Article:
First off: Looper is a really great film and not at all what I was expecting when I walked into the movie theater. I was expecting a sci-fi action movie. Instead I got an indy sci-fi film featuring outstanding performances. (It might be Joseph Gordon-Levitt’s best performance on film to date.)
Second: I’ve seen a lot of confusion over the way time travel works in the movie, with many people online complaining that it “doesn’t make sense”.
If you watch the film carefully, however, you’ll note that it has a nearly consistent handling of causality: Any changes to causality due to time travel propagate instantly, but only forwards from the point in time at which the change is made. (This is consistent across the maiming, the death, and the memories.)
The only inconsistency to this is that the movie seems to suggest that the reason the Rainman is closing loops is because he saw Bruce Willis kill his mother. That doesn’t work with the rest of time travel as we see it. However, we don’t actually KNOW that this is true. Since his mother had previous connections to loopers, it’s possible that in the “original” timeline he saw some other looper kill her. Or possibly just some transient. Or maybe the Rainmaker killed his own mother before he gained control of his powers. (One of the interesting things about the ending is that we don’t actually have any way of knowing if things turn out OK for the kid. The film certainly feels hopeful at the end, but it resists delivering any certainty.)
The film could probably have also benefited from being clearer on what precipitated the change which allowed the main character to change the outcome of his loop. (I.E., break his bonds and control his arrival.) But that’s a minor quibble which usually plagues any time travel story that isn’t based around closed causal loops.
If I was going to change anything, I’d have probably had the transient that the main character “saved” the mother from be a legitimate threat (instead of just some kook with a placard). That would have strongly suggested that in the original timeline that guy killed the mother and precipitated the child’s abandonment.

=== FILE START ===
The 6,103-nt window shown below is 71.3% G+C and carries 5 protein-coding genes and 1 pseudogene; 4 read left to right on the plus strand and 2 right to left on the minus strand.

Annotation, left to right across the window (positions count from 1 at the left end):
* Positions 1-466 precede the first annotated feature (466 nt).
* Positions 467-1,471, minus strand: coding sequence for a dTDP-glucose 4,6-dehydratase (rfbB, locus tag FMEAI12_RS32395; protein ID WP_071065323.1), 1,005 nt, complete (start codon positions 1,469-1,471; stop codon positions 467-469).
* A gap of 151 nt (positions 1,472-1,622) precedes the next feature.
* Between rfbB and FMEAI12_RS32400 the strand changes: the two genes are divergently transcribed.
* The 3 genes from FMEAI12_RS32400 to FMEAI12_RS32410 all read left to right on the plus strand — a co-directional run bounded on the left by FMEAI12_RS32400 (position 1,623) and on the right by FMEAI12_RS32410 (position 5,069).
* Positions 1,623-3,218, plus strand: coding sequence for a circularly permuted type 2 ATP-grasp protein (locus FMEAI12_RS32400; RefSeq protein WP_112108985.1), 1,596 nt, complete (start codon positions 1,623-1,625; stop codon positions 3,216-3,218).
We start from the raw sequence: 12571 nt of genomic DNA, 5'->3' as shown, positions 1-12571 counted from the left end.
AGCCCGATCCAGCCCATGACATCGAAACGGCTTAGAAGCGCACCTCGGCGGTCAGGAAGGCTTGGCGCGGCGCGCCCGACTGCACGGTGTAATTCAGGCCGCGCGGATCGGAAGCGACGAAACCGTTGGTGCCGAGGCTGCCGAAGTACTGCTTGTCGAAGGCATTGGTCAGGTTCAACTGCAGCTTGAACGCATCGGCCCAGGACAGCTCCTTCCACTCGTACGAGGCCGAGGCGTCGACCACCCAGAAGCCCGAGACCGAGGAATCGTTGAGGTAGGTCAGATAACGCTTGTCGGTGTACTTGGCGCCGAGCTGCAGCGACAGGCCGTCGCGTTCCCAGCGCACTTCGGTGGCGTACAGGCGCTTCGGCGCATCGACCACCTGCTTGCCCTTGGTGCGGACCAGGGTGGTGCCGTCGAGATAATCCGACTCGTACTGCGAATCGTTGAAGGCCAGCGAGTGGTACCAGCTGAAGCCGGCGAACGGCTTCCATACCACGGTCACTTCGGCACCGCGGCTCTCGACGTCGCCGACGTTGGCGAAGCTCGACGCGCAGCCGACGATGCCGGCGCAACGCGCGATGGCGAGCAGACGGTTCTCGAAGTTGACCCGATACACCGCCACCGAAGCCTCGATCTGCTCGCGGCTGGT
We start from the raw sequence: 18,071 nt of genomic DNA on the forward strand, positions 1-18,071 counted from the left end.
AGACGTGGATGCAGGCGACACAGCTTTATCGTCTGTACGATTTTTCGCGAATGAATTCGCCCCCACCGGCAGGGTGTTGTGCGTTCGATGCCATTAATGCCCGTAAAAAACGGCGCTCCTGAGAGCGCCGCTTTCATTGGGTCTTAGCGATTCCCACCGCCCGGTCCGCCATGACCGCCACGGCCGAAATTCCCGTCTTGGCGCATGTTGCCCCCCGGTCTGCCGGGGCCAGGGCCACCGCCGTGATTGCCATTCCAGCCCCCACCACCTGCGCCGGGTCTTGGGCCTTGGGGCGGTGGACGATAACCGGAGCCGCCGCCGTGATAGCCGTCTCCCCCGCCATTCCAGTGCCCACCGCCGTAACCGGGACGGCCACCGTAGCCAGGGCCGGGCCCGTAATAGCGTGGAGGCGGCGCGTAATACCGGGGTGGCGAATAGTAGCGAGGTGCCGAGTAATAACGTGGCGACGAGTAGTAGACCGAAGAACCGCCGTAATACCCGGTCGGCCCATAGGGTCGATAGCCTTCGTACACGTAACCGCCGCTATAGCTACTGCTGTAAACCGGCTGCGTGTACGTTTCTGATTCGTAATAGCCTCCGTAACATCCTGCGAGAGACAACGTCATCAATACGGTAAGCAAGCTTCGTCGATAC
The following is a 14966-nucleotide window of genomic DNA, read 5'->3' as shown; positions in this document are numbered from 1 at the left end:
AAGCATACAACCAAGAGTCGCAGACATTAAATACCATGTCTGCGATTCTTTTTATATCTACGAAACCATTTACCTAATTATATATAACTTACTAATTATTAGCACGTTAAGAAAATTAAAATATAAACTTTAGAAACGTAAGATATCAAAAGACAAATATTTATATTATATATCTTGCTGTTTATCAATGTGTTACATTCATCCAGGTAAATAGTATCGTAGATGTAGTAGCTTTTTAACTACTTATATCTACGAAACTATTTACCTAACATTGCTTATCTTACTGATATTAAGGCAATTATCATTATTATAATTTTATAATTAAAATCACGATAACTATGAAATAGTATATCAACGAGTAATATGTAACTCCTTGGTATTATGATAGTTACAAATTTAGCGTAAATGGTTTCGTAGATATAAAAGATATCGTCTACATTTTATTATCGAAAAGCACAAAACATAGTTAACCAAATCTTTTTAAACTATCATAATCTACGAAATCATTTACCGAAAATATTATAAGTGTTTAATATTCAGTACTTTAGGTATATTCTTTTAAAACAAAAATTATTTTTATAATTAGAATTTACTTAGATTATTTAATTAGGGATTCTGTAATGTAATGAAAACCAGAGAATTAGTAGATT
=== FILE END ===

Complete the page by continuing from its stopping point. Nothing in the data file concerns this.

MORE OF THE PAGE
A TEST CASE
To further demonstrate what I think Looper was actually doing, consider this simple test case:
- At Point C, Future Bob travels back in time to Point A.
- At Point A, Future Bob arrives.
- At Point B, Future Bob kills Current Bob.
If causality changes spread in both directions from Point B, this would obviously cause a paradox: Future Bob kills himself, so he doesn’t travel back, so he doesn’t kill himself, so he… yada yada yada. But if we assume that causality changes only propagate forwards through time, then the situation resolves itself simply:
- At Point A, Future Bob arrives.
- At Point B, Future Bob kills Current Bob. Future Bob instantly vanishes.
The change at Point B cannot affect Point A, so there’s still a Future Bob running around between Point A and Point B. But once the change happens at Point B, causality propagates forward, Future Bob never traveled backwards through time, and therefore he vanishes.
Similarly, during the maiming sequence in the movie: You start cutting off his legs, so he crashes his car as his legs disappear. If causality spread in both directions, there would obviously be no way that he was driving a car in the first place. But since causality changes only flow forwards, we get the result we see in the film. (You can see this in the memories, too: They don’t change until something in the present moment changes the causality. Because, again, the change isn’t propagating backwards.)
The interesting case would be something like this:
- Future Bob travels back to Point A.
- Current Bob gets maimed Point C.
From Point C forward, Future Bob would be maimed. If you jumped into another time machine and went back to Point B, though, you’d see a perfectly whole version of Future Bob. (Because the causality change at Point C didn’t propagate backwards.) But what if maimed Future Bob travels back to Point B? Hard to say. The movie doesn’t show us that scenario and it could be argued either way.
Regardless, the result is a universe that looks like a complete mess. But, of course, time travel universes always look like like a complete mess. And this would be one way for the universe to “handle” causality that would prevent a paradox from ever occurring.